Multispecies coexistence of trees in tropical forests: spatial signals of topographic niche differentiation increase with environmental heterogeneity

C. Brown*, D. F. R. P. Burslem, J. B. Illian, L. Bao, W. Brockelman, M. Cao, L. W. Chang, H. S. Dattaraja, S. Davies, C. V. S. Gunatilleke, I. A. U. N. Gunatilleke, J. Huang, A. R. Kassim, J. V. LaFrankie, J. Lian, L. Lin, K. Ma, X. Mi, A. Nathalang, S. NoorP. Ong, R. Sukumar, S. H. Su, I. F. Sun, H. S. Suresh, S. Tan, J. Thompson, M. Uriarte, R. Valencia, S. L. Yap, W. Ye, R. Law

*Corresponding author for this work

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Neutral and niche theories give contrasting explanations for the maintenance of tropical tree species diversity. Both have some empirical support, but methods to disentangle their effects have not yet been developed. We applied a statistical measure of spatial structure to data from 14 large tropical forest plots to test a prediction of niche theory that is incompatible with neutral theory: that species in heterogeneous environments should separate out in space according to their niche preferences. We chose plots across a range of topographic heterogeneity, and tested whether pairwise spatial associations among species were more variable in more heterogeneous sites. We found strong support for this prediction, based on a strong positive relationship between variance in the spatial structure of species pairs and topographic heterogeneity across sites. We interpret this pattern as evidence of pervasive niche differentiation, which increases in importance with increasing environmental heterogeneity.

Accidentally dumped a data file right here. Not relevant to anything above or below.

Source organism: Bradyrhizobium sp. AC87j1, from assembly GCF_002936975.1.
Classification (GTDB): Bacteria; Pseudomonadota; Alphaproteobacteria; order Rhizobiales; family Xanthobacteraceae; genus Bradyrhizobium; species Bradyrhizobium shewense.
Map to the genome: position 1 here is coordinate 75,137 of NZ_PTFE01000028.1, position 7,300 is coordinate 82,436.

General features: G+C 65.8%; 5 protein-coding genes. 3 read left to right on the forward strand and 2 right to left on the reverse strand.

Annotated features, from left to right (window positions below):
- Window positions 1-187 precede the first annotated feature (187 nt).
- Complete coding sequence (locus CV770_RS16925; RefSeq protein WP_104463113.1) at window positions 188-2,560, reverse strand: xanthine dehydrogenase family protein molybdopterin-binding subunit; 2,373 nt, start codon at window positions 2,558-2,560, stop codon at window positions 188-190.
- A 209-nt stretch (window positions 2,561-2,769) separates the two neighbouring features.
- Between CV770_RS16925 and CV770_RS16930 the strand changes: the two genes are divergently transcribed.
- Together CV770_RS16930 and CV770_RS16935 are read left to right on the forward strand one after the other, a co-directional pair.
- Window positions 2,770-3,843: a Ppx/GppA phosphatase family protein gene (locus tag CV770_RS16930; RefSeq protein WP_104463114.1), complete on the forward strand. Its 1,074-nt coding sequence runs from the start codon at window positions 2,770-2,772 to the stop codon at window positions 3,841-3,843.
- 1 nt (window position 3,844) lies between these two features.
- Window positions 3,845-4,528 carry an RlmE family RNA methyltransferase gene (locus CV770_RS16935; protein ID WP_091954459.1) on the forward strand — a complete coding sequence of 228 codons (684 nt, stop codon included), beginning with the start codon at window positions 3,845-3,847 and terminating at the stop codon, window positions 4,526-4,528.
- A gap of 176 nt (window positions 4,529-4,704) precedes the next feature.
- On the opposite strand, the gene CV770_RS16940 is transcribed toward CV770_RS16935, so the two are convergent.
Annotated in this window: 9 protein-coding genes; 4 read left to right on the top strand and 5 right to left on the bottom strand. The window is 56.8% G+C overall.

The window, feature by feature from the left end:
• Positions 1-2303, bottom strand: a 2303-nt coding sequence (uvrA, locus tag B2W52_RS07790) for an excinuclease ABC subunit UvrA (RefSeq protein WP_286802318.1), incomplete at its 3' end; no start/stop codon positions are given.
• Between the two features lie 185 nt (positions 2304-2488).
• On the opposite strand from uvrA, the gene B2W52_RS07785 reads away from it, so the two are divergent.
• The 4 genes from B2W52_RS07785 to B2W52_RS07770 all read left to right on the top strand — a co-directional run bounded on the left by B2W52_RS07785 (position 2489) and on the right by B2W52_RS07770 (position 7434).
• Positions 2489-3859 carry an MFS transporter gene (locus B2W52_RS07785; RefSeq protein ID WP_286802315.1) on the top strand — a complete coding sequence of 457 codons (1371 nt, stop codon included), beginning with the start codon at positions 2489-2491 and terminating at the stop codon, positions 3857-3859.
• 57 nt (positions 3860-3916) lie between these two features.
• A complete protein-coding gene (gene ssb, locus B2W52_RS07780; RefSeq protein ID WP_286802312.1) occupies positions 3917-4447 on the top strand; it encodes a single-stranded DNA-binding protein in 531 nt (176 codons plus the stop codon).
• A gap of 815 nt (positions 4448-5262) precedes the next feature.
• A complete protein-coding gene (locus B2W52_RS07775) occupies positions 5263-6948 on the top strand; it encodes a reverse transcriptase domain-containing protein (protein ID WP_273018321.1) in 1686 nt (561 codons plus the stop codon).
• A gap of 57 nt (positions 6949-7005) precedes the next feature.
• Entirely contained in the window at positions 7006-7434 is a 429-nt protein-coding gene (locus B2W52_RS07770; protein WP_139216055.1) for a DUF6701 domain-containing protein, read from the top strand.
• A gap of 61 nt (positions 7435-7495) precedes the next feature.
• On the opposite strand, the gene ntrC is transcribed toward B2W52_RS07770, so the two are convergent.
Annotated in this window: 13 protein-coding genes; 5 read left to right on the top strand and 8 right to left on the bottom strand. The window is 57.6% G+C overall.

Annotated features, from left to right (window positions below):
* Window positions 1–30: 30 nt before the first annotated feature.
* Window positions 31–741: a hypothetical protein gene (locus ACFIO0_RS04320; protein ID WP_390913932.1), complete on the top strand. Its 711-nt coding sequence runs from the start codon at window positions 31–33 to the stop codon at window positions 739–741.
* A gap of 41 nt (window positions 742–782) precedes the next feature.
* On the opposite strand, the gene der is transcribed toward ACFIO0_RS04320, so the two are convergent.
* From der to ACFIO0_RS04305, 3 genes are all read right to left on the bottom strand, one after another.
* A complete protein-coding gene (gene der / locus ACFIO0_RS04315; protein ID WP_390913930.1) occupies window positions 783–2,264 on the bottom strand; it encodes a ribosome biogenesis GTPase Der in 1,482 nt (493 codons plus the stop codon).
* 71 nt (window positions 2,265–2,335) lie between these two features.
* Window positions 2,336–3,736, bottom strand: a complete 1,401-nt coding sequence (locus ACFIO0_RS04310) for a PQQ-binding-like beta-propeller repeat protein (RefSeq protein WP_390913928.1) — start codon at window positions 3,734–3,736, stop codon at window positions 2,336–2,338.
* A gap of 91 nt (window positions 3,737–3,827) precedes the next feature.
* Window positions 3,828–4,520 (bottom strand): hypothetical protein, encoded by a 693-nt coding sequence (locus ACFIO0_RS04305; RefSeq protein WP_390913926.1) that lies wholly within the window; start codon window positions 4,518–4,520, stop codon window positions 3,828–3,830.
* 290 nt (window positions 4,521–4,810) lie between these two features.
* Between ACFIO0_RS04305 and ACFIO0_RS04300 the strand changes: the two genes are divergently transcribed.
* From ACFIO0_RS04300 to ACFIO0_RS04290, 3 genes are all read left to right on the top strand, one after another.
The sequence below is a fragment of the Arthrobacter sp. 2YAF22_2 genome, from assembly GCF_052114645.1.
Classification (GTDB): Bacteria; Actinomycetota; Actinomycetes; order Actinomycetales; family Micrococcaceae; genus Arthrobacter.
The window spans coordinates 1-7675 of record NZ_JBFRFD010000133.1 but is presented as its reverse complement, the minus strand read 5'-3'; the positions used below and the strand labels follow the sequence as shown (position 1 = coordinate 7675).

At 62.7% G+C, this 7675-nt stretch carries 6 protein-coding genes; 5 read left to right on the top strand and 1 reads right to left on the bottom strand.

Original languageEnglish
Article number20130502
Number of pages8
JournalProceedings of the Royal Society of London. B, Biological Sciences
Issue number1764
Early online date19 Jun 2013
Publication statusPublished - 7 Aug 2013


  • species coexistence
  • tropical forest
  • niche differentiation
  • neutral theory
  • spatial pattern
  • cross-pair overlap distribution
  • Lankan dipterocarp forest
  • habitaty associations
  • beta-diversity
  • patterns
  • communities
  • abundance
  • distributions
  • availability
  • mechanisms

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